Food protein-induced enterocolitis syndrome (FPIES) is a food allergy that occurs in the digestive tract and impacts mostly infants and young children.
FPIES is type of food allergy that impacts mostly infants (0 to 1 year*) and young children (1 to 5 years**). It occurs when the digestive tract (also known as the gastrointestinal or GI tract), including the small intestine and colon, become inflamed and swollen in response to an allergic reaction.
FPIES is typically seen within the first few weeks or months of life, but can occur later if a child has only been breastfed. Children can, but will not always, outgrow FPIES by age 3.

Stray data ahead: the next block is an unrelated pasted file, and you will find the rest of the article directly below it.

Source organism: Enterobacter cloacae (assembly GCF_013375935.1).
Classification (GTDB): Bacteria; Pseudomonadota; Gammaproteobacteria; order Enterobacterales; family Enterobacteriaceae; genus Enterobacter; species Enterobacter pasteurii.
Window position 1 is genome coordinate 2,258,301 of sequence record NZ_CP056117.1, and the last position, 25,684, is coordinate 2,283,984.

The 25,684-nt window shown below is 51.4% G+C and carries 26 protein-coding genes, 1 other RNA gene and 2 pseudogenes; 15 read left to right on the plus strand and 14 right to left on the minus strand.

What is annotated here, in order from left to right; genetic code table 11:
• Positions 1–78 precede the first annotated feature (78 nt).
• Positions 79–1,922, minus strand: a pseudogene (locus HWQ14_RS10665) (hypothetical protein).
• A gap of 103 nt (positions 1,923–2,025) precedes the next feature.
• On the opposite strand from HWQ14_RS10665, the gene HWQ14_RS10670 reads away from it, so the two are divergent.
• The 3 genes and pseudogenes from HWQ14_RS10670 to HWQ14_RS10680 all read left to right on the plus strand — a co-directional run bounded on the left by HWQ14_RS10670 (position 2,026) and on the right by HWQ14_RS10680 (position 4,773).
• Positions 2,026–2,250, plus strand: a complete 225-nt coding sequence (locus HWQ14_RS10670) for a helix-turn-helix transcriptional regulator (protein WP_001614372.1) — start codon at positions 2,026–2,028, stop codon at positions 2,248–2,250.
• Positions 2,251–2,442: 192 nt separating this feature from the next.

FPIES is caused by ingesting a food or drink that triggers an allergic reaction.
Triggers vary between children, as do allergies and the severity of the reaction to each trigger. Triggers can include:
Dairy and soy, including infant formulas
Rice, oats and barley
Green beans and peas
Sweet potatoes and squash
Chicken and turkey
Symptoms of FPIES include:
Failure to thrive (trouble gaining weight)
Intense and frequent vomiting
Lack of energy (lethargy)
Anaphylactic shock symptoms
Anaphylactic shock (also called anaphylaxis) is a severe allergic reaction that comes on rapidly and must be treated immediately. Symptoms include: